In an interesting addition to the everlasting debate about internet censorship – specifically on the idea of an 'Internet Tax' – one of the creators of the internet has spoken out about his views on how strange the notion is, and how the interference of governments in managing his creation is both worrying and outrageous.
At age sixty-nine, Vinton Grey Cerf holds the title of 'Chief Internet Evangelist' at Google, and has recently discussed his views with Panjak Mishra of livemint.com in an interview regarding the future of technology. Cerf's contribution to the birth of the internet as we now know it came in 1974, when he and his fellow American scientist Bob Kahn wrote the protocol that enabled computer networks to communicate with each other. He was interviewed during a visit to New Delhi about the evolution of his creation, the realities of the internet versus expectations people have placed on it, the government's potentially abusive role in determining what is 'appropriate' material, and what Cerf refers to as the “bizarre” concept of levying an internet tax.
Livemint's article provides edited excerpts of the interview, including Cerf's description of the internet as a “a highly evolvable infrastructure [that] keeps absorbing new technologies”, which is still in its childhood in terms of acquirement of capabilities: thanks to the “continued evolution of technologies, there is also a continued evolution of application.” The fact that the internet wasn't created for a specific purpose enables this peculiar type of growth and development, because at its core it's designed to transfer packets, in essence, regardless of the contents of the package – and the package isn't aware of its contents, so that doesn't affect the transfer. Consequently, the underlying network doesn't need to be changed in order for new applications to be invented and employed.
Cerf believes that the fundamental nature of the internet is this permission-less state of innovation, and to retain that feature necessitates integral conflicts over privacy, governance and other issues.
In the interest of allowing the internet to keep its potential for evolution, Cerf highlights his concerns about the way forward in light of Sunil Mittal's (the founder of an Indian phone company, currently at Bharti Enterprises, who have recently been in the news in relation to their partnership with the controversial Walmart) proposal that firms such as Google be made to pay an internet tax.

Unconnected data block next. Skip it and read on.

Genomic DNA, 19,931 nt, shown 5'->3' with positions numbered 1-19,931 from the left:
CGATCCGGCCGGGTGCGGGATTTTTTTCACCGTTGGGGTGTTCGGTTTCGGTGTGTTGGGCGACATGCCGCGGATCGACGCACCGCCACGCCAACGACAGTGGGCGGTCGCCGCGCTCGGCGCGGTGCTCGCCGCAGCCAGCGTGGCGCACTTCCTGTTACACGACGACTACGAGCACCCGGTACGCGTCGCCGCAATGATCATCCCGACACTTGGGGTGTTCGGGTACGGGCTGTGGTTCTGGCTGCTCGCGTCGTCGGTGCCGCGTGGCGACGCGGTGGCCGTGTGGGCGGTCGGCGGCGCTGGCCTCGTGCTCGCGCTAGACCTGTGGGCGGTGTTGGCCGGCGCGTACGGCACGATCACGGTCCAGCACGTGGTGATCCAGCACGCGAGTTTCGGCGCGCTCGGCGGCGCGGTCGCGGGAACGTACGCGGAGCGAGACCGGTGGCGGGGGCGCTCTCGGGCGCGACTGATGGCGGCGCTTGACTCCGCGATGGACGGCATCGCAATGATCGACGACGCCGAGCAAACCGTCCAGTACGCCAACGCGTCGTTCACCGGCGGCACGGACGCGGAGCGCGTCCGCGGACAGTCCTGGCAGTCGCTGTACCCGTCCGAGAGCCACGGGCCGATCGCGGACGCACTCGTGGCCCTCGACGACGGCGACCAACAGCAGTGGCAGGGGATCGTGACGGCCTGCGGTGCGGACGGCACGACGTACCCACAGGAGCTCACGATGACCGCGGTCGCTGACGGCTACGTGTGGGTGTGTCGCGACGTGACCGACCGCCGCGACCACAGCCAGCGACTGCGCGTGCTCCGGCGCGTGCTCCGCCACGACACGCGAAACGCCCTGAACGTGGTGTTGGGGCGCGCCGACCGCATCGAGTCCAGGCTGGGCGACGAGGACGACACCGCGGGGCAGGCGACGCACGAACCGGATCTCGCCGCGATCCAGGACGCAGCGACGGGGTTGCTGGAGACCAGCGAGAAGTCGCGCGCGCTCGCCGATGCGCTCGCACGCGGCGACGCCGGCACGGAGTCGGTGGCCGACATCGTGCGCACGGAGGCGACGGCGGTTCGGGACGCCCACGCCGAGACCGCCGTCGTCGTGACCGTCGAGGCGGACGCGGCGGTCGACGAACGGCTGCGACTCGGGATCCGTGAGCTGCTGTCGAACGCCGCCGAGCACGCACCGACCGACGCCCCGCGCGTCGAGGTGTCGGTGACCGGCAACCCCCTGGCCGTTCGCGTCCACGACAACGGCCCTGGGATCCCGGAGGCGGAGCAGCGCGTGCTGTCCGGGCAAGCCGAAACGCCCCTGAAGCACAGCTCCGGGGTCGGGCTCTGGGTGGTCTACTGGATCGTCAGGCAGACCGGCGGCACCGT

In his view, a tax cannot be justified for two reasons: first, he draws attention to the notion Mittal (and anyone supporting the idea of the tax) seems to hold that the internet operates in the same way as a cellphone network, under which circumstances it is quite straightforward as users pay those who connect their calls; however, the internet does not work this way. Pinning down what exactly could be taxed (and at what rate) is problematic, and Cerf uses the analogy of the postal service charging users not for the price of delivery, but rather basing their costs on the value of what is being delivered. Second, Cerf points out that Google already pays telcos, and that there are users “on the other side” who are already paying tax, so it's not as if it's a process whereby the government is unable to tax the system.
There are reasons to be worried about regulation of the internet by governments, according to Cerf, primarily because of the sensitive information held by the suppliers of services on the internet: Google is “frequently confronted” with demands from governments to release details
to them, and provided due diligence is performed and certain procedures are followed, they have no choice but to comply. Cerf says it's understandable that governments see the vast applications of the internet and wish to protect their citizens, but need to preserve and balance freedom of expression and human rights with their methods of protection. Unfortunately, governments are accustomed to issuing decrees and “having the last word”, which can lead to a somewhat over-zealous approach in countries where the government has reasons to worry about the dissemination of dissenting opinions. Cerf believes that users should be given more credit, as they are intelligent and independent enough to make up their own minds after reviewing information, and that the government's reaction to rumours should be to release more information instead of attempting to censor the sources.
Essentially, Cerf feels that the internet is a unique beast, and should not be handled the way other existing mass media has been, not least because of the virtual impossibility of monitoring the sheer level of information that flies around on it. Whereas television and print media around the world have often been controlled by governments, the internet came into being in an environment where everything is open.